HARMONIZING FOR JOEY
My brother Joey was born without arms. When asked how something like this happens, the doctors simply said, “Sometimes it just happens.”
In 1950, a child born without arms in my hometown was considered “a freak of nature,” not normal. Because of this, most parents would have kept a child such as Joey from the public eye to avoid having people stare and express words of sympathy or pity.
My parents were different. When Joey was born they sat my brother, Sam, and me down and had a serious talk with us. Sam was six years old and I was seven. They told us that they were determined to help Joey have a full, active life, to have hopes and dreams like everyone else, but we would all have to work together to make it happen. Sam and I were thrilled to be on mom and dad’s so-called team to help Joey grow and develop and enjoy life.
As soon as Joey was able to sit up, Sam and I helped him learn to use his feet to scoot across the floor. We were amazed at how fast he could go. We got jumbo crayons and put them between his toes and when we colored, Joey colored. We laughed at his scribbles as well as our own.
Joey had an amazing mind and, along with my parents, Sam and I soon had Joey speaking in sentences and singing nursery rhymes by the time he was two. One he learned he could talk nothing stopped him. My dad said Joey rattled on “like an eight-day clock.”
When Joey was three and running around in the back yard with us, we bought him a soccer ball and the three of us began what was to become many years of wild, competitive soccer matches. We would play until we were exhausted and would then fall to the ground, laughing and talking.
We all worked together to help Joey learn to pick up utensils with he toes and feed himself. We created a special tool for him to use and pick up a wash cloth and wash himself in the shower. With each task that Joey was able to do on his own, we all rejoiced, gave each other high-fives, and sometimes cried.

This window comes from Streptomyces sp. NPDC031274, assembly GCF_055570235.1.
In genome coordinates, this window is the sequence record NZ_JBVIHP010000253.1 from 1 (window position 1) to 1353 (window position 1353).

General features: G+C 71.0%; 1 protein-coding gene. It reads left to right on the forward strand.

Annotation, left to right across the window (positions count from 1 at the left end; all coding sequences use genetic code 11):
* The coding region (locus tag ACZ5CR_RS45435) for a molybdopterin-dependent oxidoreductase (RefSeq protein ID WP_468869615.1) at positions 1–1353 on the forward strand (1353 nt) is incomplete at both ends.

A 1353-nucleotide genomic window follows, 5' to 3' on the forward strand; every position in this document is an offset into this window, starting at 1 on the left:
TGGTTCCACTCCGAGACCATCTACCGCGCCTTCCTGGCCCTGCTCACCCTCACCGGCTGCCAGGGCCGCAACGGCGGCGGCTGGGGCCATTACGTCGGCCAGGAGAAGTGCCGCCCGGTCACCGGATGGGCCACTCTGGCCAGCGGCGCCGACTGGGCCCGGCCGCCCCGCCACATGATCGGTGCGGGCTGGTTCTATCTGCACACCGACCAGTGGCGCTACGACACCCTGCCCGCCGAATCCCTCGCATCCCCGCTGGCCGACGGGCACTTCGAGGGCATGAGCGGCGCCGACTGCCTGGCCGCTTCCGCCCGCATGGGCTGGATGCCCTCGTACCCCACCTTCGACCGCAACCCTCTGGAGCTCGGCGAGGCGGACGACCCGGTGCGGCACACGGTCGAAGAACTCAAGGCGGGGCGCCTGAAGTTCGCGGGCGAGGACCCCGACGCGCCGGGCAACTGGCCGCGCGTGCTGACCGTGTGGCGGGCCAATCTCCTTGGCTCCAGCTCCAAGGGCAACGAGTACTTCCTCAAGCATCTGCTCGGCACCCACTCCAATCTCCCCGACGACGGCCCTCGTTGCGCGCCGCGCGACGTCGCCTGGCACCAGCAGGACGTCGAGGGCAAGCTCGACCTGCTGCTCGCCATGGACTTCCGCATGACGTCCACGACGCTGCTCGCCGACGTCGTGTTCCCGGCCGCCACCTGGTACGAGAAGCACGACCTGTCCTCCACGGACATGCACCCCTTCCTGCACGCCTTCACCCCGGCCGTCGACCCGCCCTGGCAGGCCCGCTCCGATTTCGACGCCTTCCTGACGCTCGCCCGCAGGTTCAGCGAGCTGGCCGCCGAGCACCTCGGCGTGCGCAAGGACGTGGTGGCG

What’s interesting is that Joey didn’t just receive, he also gave. He was a key member of the team. His keen sense of humor had us all laughing on a regular basis. His wit was beyond his years. His brilliant mind generated endless creative ideas on how to improve things around the house. He also came up with ways to help others with disabilities. At his direction and persistence, our school was one of the first to put in sidewalks with ramps for wheelchairs and to widen restroom stalls. He was a force to be reckoned with.
Perhaps his greatest contribution to our team was his ability to inspire us. He had a “never say die attitude,” a willingness to give anything a try, and just when we all needed a lift he would say, “We can make it happen, let’s do it.” When we tried something and failed, he would say, “Remember, failure’s not the end, it’s the beginning of trying again, a chance to do it better. We can’t give up.”
Joey went on to be captain of the high school soccer team and graduated second in his class. Without the family’s tremendous teamwork, without everyone’s willingness to work together and harmonize their efforts, Joey would most likely have remained at home, out of public view, and his brilliance, his wit, his ability to inspire others, would have been wasted.
“Normal is how you perceive normal, not what others tell you is normal.”